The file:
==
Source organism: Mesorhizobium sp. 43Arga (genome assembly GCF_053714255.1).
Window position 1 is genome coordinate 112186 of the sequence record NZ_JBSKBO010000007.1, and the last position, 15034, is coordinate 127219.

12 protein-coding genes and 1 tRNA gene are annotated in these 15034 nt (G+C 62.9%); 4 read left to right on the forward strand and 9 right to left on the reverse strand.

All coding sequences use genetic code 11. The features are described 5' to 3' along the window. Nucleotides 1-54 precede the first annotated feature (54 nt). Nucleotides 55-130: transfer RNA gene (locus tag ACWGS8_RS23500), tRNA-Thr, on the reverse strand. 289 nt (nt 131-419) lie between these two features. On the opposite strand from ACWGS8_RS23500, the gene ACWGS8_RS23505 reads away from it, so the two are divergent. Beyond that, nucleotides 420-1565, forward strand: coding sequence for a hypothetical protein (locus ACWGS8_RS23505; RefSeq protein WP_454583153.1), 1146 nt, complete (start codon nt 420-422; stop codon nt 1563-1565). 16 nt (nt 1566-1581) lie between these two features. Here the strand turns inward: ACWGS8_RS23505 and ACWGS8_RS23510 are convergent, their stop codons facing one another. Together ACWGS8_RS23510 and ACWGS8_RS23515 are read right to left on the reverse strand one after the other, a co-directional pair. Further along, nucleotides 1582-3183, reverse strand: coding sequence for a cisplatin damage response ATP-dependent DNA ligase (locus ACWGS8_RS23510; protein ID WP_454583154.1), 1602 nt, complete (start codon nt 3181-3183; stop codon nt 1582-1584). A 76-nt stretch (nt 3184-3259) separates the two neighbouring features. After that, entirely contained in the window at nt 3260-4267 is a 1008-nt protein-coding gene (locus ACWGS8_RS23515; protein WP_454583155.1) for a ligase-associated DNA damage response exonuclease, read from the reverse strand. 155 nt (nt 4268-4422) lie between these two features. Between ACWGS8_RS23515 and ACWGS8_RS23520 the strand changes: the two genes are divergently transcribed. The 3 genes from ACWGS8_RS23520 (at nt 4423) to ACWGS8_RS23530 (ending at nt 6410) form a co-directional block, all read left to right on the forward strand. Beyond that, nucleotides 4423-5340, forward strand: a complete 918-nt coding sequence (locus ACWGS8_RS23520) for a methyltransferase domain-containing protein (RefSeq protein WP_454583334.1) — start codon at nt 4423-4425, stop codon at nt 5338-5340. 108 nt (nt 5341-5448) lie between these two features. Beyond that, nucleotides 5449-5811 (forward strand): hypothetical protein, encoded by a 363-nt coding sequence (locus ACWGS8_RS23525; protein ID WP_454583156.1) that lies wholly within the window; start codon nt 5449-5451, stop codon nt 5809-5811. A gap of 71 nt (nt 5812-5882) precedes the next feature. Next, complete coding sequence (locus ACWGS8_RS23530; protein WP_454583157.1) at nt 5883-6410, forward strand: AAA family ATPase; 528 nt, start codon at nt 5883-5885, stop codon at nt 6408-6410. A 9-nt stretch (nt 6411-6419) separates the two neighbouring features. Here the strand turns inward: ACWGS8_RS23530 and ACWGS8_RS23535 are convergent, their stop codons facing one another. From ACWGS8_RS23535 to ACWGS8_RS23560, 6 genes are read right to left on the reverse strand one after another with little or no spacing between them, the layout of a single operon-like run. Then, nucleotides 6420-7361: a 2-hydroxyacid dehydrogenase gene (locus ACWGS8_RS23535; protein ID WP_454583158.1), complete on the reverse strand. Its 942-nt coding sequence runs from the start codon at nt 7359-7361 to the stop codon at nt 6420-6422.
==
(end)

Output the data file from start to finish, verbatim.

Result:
Source organism: Mesorhizobium sp. 43Arga (genome assembly GCF_053714255.1).
Window position 1 is genome coordinate 112186 of the sequence record NZ_JBSKBO010000007.1, and the last position, 15034, is coordinate 127219.

12 protein-coding genes and 1 tRNA gene are annotated in these 15034 nt (G+C 62.9%); 4 read left to right on the forward strand and 9 right to left on the reverse strand.

All coding sequences use genetic code 11. The features are described 5' to 3' along the window. Nucleotides 1-54 precede the first annotated feature (54 nt). Nucleotides 55-130: transfer RNA gene (locus tag ACWGS8_RS23500), tRNA-Thr, on the reverse strand. 289 nt (nt 131-419) lie between these two features. On the opposite strand from ACWGS8_RS23500, the gene ACWGS8_RS23505 reads away from it, so the two are divergent. Beyond that, nucleotides 420-1565, forward strand: coding sequence for a hypothetical protein (locus ACWGS8_RS23505; RefSeq protein WP_454583153.1), 1146 nt, complete (start codon nt 420-422; stop codon nt 1563-1565). 16 nt (nt 1566-1581) lie between these two features. Here the strand turns inward: ACWGS8_RS23505 and ACWGS8_RS23510 are convergent, their stop codons facing one another. Together ACWGS8_RS23510 and ACWGS8_RS23515 are read right to left on the reverse strand one after the other, a co-directional pair. Further along, nucleotides 1582-3183, reverse strand: coding sequence for a cisplatin damage response ATP-dependent DNA ligase (locus ACWGS8_RS23510; protein ID WP_454583154.1), 1602 nt, complete (start codon nt 3181-3183; stop codon nt 1582-1584). A 76-nt stretch (nt 3184-3259) separates the two neighbouring features. After that, entirely contained in the window at nt 3260-4267 is a 1008-nt protein-coding gene (locus ACWGS8_RS23515; protein WP_454583155.1) for a ligase-associated DNA damage response exonuclease, read from the reverse strand. 155 nt (nt 4268-4422) lie between these two features. Between ACWGS8_RS23515 and ACWGS8_RS23520 the strand changes: the two genes are divergently transcribed. The 3 genes from ACWGS8_RS23520 (at nt 4423) to ACWGS8_RS23530 (ending at nt 6410) form a co-directional block, all read left to right on the forward strand. Beyond that, nucleotides 4423-5340, forward strand: a complete 918-nt coding sequence (locus ACWGS8_RS23520) for a methyltransferase domain-containing protein (RefSeq protein WP_454583334.1) — start codon at nt 4423-4425, stop codon at nt 5338-5340. 108 nt (nt 5341-5448) lie between these two features. Beyond that, nucleotides 5449-5811 (forward strand): hypothetical protein, encoded by a 363-nt coding sequence (locus ACWGS8_RS23525; protein ID WP_454583156.1) that lies wholly within the window; start codon nt 5449-5451, stop codon nt 5809-5811. A gap of 71 nt (nt 5812-5882) precedes the next feature. Next, complete coding sequence (locus ACWGS8_RS23530; protein WP_454583157.1) at nt 5883-6410, forward strand: AAA family ATPase; 528 nt, start codon at nt 5883-5885, stop codon at nt 6408-6410. A 9-nt stretch (nt 6411-6419) separates the two neighbouring features. Here the strand turns inward: ACWGS8_RS23530 and ACWGS8_RS23535 are convergent, their stop codons facing one another. From ACWGS8_RS23535 to ACWGS8_RS23560, 6 genes are read right to left on the reverse strand one after another with little or no spacing between them, the layout of a single operon-like run. Then, nucleotides 6420-7361: a 2-hydroxyacid dehydrogenase gene (locus ACWGS8_RS23535; protein ID WP_454583158.1), complete on the reverse strand. Its 942-nt coding sequence runs from the start codon at nt 7359-7361 to the stop codon at nt 6420-6422.